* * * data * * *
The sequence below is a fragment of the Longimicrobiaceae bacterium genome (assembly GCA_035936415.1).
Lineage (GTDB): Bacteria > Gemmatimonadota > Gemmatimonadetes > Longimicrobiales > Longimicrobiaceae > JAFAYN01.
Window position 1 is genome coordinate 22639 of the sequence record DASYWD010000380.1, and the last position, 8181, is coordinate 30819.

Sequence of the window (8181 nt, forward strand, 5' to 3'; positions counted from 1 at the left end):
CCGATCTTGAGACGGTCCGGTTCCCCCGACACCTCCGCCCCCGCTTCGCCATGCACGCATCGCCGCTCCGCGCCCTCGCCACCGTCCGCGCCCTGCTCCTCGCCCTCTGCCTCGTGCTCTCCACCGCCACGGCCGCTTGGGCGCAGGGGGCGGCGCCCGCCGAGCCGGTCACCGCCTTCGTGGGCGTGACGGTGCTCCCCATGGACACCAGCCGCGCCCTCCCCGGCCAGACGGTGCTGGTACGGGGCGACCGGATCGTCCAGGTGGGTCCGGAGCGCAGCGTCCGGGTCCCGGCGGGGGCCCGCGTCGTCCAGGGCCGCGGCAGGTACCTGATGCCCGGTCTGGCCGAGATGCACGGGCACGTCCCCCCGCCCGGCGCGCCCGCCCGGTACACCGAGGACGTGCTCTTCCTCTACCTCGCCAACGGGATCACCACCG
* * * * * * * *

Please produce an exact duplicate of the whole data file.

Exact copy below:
The sequence below is a fragment of the Longimicrobiaceae bacterium genome (assembly GCA_035936415.1).
Lineage (GTDB): Bacteria > Gemmatimonadota > Gemmatimonadetes > Longimicrobiales > Longimicrobiaceae > JAFAYN01.
Window position 1 is genome coordinate 22639 of the sequence record DASYWD010000380.1, and the last position, 8181, is coordinate 30819.

Sequence of the window (8181 nt, forward strand, 5' to 3'; positions counted from 1 at the left end):
CCGATCTTGAGACGGTCCGGTTCCCCCGACACCTCCGCCCCCGCTTCGCCATGCACGCATCGCCGCTCCGCGCCCTCGCCACCGTCCGCGCCCTGCTCCTCGCCCTCTGCCTCGTGCTCTCCACCGCCACGGCCGCTTGGGCGCAGGGGGCGGCGCCCGCCGAGCCGGTCACCGCCTTCGTGGGCGTGACGGTGCTCCCCATGGACACCAGCCGCGCCCTCCCCGGCCAGACGGTGCTGGTACGGGGCGACCGGATCGTCCAGGTGGGTCCGGAGCGCAGCGTCCGGGTCCCGGCGGGGGCCCGCGTCGTCCAGGGCCGCGGCAGGTACCTGATGCCCGGTCTGGCCGAGATGCACGGGCACGTCCCCCCGCCCGGCGCGCCCGCCCGGTACACCGAGGACGTGCTCTTCCTCTACCTCGCCAACGGGATCACCACCG